Passive and Active Voices

Time to review your old notes from your previous English classes. This is frequently a source of confusion, sometimes even among students in higher academic levels. It wouldn't hurt to review a little, right? Mastery of this will equip you with a better ability to discern and analyze literature. Be confused no more. 

What is active and passive voice?

Going back to the basics should help you understand the use of active and passive voices better. A sentence is in a passive voice when the subject of that sentence is the object being acted on. The active voice, on the other hand, is where the subject does the action directly.

In the 20th century, the use of passive voice was dominant in scientific writing, however, there came an apparent shift in consensus overtime. Most of the writing guides, such as the APA 6th edition, prefer the active voice for its conciseness and clarity. The overall opinion of some scholars is that writing becomes flat when using the passive voice, and implies a sense of responsibility evasion in writing - this follows for any form of writing. Some scholars emphasize the fact that the active voice was the dominant form, up until the start of the 20th century - this is where the trend of objectivity rose and became favored. The passive voice is believed to make content vague to readers, consequently making them lose sight of a prose’s relevance. In the art of writing, however, these polarized views can often become disconnected, so there is a need to practice balance when using the two voices depending on the context of use.

As we go along, recall our basic sentence formation elements:

  1. The Subject (S). The subject is the doer of the action.
  2. The Transitive Verb (TV). The transitive verb is the action.
  3. The Direct Object (DO). The direct object is the receiver of the action.

What is it really? The Subject, Transitive Verb, and the Direct Object

Generally, the use of passive and active voices is a fundamental distinction in the English language, which can cause confusion to writers, even to native English speakers. Students learning the language are often taught to avoid using the passive voice, directly equating it to being “weak”. The truth is, the choice between the active and passive voice only has a slight degree of difference. It actually depends on the ideas you try to express, as well as the conventions surrounding the discipline you are writing for. With this context in mind, the passive voice is the appropriate choice over the active voice due to its subtle sophistication. However, the active voice remains to be the better choice for most contexts.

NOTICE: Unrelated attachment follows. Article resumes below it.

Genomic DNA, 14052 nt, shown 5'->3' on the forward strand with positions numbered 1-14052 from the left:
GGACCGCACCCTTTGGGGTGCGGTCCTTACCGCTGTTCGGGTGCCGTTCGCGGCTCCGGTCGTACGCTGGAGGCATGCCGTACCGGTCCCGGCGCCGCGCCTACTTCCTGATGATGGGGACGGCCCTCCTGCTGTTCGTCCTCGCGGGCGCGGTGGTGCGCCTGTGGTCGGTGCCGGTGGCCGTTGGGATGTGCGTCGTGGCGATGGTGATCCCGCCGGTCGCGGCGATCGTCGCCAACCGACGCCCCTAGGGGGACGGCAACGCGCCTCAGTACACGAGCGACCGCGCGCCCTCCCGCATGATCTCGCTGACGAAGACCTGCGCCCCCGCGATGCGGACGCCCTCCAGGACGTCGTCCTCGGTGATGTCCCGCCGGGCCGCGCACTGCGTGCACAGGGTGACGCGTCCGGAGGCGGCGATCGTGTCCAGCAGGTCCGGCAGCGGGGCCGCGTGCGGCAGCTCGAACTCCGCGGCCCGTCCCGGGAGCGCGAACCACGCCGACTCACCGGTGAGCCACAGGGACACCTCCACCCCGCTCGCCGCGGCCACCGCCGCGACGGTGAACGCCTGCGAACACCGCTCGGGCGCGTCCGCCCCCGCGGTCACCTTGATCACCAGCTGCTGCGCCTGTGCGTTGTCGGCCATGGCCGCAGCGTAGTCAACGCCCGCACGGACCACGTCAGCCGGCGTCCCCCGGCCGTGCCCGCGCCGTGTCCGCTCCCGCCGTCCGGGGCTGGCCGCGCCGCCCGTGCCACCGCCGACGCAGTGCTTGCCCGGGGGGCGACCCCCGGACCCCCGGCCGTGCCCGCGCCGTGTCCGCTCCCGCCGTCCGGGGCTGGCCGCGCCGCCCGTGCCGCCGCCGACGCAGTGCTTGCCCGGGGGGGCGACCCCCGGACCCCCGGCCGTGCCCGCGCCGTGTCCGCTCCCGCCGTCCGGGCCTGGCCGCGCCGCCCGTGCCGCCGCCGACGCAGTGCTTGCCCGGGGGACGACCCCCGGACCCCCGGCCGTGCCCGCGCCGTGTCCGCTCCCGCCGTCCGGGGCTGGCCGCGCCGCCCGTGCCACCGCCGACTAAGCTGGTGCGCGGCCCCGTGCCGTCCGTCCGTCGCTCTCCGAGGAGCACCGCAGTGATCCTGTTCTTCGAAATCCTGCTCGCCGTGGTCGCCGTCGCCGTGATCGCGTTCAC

To put it simply, the active voice highlights the subject which performs the action, or the “actor”. The passive voice, on the other hand, stresses on the recipient of the action or the action itself.

When should I use passive and active voices?

Some people stress that sentences should mostly be written in the active voice simply because active voice can make your writing more concise, since using the passive voice typically requires more words. When written poorly, the passive voice can sound vague and awkward, especially in sentences where the subject is only implied. This, however, does not mean that the passive voice should be avoided altogether, as it serves its own purpose. For example, many authors utilize it as a tool in fiction writing, specifically, in mystery genre because they can hide their Easter eggs between the lines.

As you begin the process of writing, remember to always consider whether you should be using the passive or active voice, and again, you have three things to remember: the subject, the action, and the object. Doing this will depend on you as the writer, and what you wish to express and emphasize. If you wish to draw the attention to the doer or the actor, use the passive voice. But, if you wish to focus on the action, then make use of the active voice.